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Yamaha to develop power source for water cleanup system

Mr. Trash Wheel collects garbage from the Jones Fall River. The device developed with Yamaha will be similar, but land-based and designed to work in a spillway. It will include Yamaha controls and motor.

Mr. Trash Wheel collects garbage from the Jones Fall River. The device developed with Yamaha will be similar, but land-based and designed to work in a spillway. It will include Yamaha controls and motor.

Yamaha’s U.S. marine business unit and Clearwater Mills, L.L.C. of Pasadena, Md., agreed today to jointly design a device for removing plastics and other floating debris from coastal stormwater systems.

Clearwater Mills is the creator of Mr. Trash Wheel, which has become famous in recent years for all but eliminating floating debris in Baltimore Harbor.

The Yamaha device, jointly designed with Clearwater Mills, will differ from Mr. Trash Wheel because it will be land based and electrically powered. (Mr. Trash Wheel is moored, buoyant and primarily powered by natural water flow.)

“It’s a similar, yet different, device,” Yamaha Marine communications and government relations senior manager Martin Peters told Trade Only Today. “The intention is to create a pilot to see if it works. It will incorporate Yamaha products, controls and electric motors that we will incorporate into the device.”

The challenge Yamaha Rightwaters faces in the design process is to ensure the device operates efficiently where water flow is inconsistent, said Clearwater Mills president John Kellett.

“If we can make this pilot project work, we will have created something we can use to keep debris out of marshlands, coastal waterways and off the beaches all along the Atlantic Coast,” said Kellett in a statement.

To date, Mr. Trash Wheel has prevented 1,200 tons of debris from entering the Harbor, the Chesapeake Bay and the Atlantic Ocean. Because of the success of Mr. Trash Wheel, Baltimore has added Professor Trash Wheel and Captain Trash Wheel; a fourth Trash Wheel is in the works for the Harbor.

Yamaha and Clearwater Mills plan to deploy the new Yamaha Rightwaters device in coastal Georgia.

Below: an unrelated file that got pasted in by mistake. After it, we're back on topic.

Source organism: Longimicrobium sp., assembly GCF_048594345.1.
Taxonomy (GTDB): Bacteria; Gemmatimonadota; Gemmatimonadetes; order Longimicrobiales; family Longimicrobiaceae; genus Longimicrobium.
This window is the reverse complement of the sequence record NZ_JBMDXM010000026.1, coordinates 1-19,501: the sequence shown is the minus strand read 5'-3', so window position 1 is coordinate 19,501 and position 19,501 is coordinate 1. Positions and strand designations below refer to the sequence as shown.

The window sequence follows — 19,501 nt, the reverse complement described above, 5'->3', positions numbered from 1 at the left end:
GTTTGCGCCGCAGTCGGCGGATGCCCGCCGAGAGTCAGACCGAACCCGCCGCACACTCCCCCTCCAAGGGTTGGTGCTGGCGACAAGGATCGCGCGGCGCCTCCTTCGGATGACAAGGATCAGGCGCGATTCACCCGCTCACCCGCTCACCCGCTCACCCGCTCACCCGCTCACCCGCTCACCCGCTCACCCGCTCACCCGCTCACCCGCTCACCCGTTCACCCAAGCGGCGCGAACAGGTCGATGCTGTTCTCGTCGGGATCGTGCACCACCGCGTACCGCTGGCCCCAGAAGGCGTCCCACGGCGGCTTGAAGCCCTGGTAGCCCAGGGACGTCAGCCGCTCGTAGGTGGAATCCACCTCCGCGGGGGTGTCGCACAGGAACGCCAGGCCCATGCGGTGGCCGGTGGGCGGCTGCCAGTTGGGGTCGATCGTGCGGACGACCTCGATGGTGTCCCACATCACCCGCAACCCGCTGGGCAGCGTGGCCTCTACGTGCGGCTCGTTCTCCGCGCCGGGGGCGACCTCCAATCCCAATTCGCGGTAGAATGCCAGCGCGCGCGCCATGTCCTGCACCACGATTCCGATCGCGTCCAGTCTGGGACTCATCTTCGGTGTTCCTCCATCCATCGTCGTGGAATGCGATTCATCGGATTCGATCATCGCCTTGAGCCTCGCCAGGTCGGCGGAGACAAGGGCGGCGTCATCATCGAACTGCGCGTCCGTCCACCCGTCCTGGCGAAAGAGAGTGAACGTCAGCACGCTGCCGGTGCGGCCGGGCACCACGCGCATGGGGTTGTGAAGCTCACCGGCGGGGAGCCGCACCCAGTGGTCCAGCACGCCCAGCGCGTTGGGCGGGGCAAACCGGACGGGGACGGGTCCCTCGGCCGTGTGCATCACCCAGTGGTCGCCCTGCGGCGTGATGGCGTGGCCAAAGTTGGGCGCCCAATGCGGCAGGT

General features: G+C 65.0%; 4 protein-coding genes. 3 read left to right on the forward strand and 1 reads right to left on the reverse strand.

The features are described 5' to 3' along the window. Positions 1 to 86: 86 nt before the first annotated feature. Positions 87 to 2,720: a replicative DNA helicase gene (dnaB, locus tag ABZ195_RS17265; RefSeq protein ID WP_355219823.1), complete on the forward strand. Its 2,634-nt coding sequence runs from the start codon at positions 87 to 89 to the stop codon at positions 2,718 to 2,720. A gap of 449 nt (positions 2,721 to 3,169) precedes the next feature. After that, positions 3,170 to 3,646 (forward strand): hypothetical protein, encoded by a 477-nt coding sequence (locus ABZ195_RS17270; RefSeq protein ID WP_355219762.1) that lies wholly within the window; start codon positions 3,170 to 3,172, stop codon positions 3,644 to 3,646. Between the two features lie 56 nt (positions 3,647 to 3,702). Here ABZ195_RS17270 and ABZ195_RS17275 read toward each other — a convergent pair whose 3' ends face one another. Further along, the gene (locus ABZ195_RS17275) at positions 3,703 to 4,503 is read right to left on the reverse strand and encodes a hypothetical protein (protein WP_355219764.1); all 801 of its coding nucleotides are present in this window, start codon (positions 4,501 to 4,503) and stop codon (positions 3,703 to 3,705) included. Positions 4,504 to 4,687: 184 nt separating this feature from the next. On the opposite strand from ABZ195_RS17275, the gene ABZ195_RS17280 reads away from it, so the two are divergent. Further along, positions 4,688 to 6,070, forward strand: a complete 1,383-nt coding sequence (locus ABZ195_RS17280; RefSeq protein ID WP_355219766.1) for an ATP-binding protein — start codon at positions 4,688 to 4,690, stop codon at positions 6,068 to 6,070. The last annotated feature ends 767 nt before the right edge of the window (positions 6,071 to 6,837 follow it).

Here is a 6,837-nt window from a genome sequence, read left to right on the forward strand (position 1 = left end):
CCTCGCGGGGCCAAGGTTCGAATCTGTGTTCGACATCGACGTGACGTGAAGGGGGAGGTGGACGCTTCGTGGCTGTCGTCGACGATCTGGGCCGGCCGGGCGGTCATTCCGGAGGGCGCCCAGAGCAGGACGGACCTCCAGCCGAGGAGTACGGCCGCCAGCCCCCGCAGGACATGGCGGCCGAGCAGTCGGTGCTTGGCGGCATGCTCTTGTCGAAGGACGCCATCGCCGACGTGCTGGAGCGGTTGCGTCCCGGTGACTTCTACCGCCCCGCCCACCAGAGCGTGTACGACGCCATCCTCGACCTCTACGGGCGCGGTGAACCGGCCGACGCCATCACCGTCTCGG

“Part of why Mr. Trash Wheel is so efficient is its location — a river that feeds a harbor,” said Peters. “The beauty of the device we’re developing is that it’s designed to collect debris at a critical point before it disperses into a larger body of water.”

Yamaha, along with Clearwater Mills, officials from Glynn County and the City of Brunswick, Ga., has identified the point in the stormwater system where the greatest amount of debris can be captured. The device has to be strategically located at a choke point in order to collect the debris, said Peters.

"When we were in Glynn County, we looked at 15 sites to figure out where we should locate the device," Peters told Trade Only. "It was laborious. We spent a day and a half exploring different sites. It was multiple trips over six months as well. So where you put this thing matters."

"The other thing that’s important to note is, this is a pilot," said Peters. "The device used in Baltimore has flotation. It’s buoyant, it’s moored, and it’s designed to work with a consistent water flow. The new location does not have consistent water flow, but it is a choke point for all those floating plastics and debris. This device has to operate in that environment, so it will be a different device. We have to figure out if this machine will work as we hoped by simply trying it."

The company is also helping with the new design. “Our role at Yamaha is to integrate the power and electronic control systems for the device. Our Yamaha Marine Boat Power Systems Advanced Development Engineering Team will take on that part of the project."

The proposed location for the device is a spillway that drains stormwater from a large residential and commercial area of Glynn County into the adjacent estuary. Water depth over the spillway can vary from several inches to as much as 18 feet, depending upon rainfall intensity and duration in the area.

Yamaha, Glynn County, the City of Brunswick and Clearwater Mills aim to have a working prototype installed in the waterway by the second quarter of 2020.

“Georgia is home to 1,800 Yamaha employees, and that’s why we have started here,” said Peters. “If the pilot project goes well, we’ll work toward finding ways to install similar devices nationally. For us, the end game is cleaner water everywhere. Debris transported by stormwater contributes to ocean microplastics pollution, injures sea life and is a hazard to navigation. We invite anyone who boats and fishes to get engaged in existing projects to keep debris out of our waterways.”

Yamaha plans to deploy the device as part of its Yamaha Rightwaters sustainability campaign, a national program focused on water; the effort includes conservation, habitat restoration and projects to reduce marine debris.


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